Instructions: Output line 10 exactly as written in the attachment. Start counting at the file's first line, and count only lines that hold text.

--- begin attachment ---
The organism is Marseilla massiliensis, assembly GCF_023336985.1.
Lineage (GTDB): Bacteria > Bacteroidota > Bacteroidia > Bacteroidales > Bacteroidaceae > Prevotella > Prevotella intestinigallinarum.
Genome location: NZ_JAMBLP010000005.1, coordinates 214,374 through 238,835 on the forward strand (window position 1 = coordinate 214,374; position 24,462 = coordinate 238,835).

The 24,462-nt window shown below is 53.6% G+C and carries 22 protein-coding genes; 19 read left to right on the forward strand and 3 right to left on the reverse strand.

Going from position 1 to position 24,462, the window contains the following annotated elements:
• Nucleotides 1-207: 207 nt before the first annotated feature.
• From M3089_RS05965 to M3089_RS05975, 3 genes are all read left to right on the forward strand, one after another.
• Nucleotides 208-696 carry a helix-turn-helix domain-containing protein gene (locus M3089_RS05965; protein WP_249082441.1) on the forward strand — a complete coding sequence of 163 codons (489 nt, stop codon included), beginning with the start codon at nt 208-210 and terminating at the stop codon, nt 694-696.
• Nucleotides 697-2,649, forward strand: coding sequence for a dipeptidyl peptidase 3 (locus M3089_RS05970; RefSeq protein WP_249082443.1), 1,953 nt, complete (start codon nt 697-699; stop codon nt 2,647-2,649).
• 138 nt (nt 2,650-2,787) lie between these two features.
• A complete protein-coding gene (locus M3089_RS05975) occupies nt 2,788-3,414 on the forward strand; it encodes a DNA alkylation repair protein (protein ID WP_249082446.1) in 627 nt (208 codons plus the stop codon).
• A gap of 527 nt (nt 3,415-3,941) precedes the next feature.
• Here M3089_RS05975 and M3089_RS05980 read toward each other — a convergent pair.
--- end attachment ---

• 138 nt (nt 2,650-2,787) lie between these two features.